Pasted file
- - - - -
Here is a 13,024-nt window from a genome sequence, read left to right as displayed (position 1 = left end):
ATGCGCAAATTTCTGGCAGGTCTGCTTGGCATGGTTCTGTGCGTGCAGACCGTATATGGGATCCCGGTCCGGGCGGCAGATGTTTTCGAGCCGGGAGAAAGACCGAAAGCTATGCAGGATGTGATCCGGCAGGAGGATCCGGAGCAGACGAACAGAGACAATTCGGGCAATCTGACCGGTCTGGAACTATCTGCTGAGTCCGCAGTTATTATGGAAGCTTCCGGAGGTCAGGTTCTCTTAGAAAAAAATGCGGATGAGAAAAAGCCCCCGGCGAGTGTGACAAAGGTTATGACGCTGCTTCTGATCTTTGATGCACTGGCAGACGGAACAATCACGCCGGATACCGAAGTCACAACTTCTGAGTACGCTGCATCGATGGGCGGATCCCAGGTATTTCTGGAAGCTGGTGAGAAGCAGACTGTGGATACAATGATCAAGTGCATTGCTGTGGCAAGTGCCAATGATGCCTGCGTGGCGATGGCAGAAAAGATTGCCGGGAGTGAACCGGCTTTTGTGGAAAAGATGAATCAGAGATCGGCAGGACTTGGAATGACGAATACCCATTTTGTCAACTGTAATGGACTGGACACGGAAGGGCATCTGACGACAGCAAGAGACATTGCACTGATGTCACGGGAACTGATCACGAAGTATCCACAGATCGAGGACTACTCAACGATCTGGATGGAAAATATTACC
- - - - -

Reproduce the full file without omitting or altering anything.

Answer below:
Here is a 13,024-nt window from a genome sequence, read left to right as displayed (position 1 = left end):
ATGCGCAAATTTCTGGCAGGTCTGCTTGGCATGGTTCTGTGCGTGCAGACCGTATATGGGATCCCGGTCCGGGCGGCAGATGTTTTCGAGCCGGGAGAAAGACCGAAAGCTATGCAGGATGTGATCCGGCAGGAGGATCCGGAGCAGACGAACAGAGACAATTCGGGCAATCTGACCGGTCTGGAACTATCTGCTGAGTCCGCAGTTATTATGGAAGCTTCCGGAGGTCAGGTTCTCTTAGAAAAAAATGCGGATGAGAAAAAGCCCCCGGCGAGTGTGACAAAGGTTATGACGCTGCTTCTGATCTTTGATGCACTGGCAGACGGAACAATCACGCCGGATACCGAAGTCACAACTTCTGAGTACGCTGCATCGATGGGCGGATCCCAGGTATTTCTGGAAGCTGGTGAGAAGCAGACTGTGGATACAATGATCAAGTGCATTGCTGTGGCAAGTGCCAATGATGCCTGCGTGGCGATGGCAGAAAAGATTGCCGGGAGTGAACCGGCTTTTGTGGAAAAGATGAATCAGAGATCGGCAGGACTTGGAATGACGAATACCCATTTTGTCAACTGTAATGGACTGGACACGGAAGGGCATCTGACGACAGCAAGAGACATTGCACTGATGTCACGGGAACTGATCACGAAGTATCCACAGATCGAGGACTACTCAACGATCTGGATGGAAAATATTACC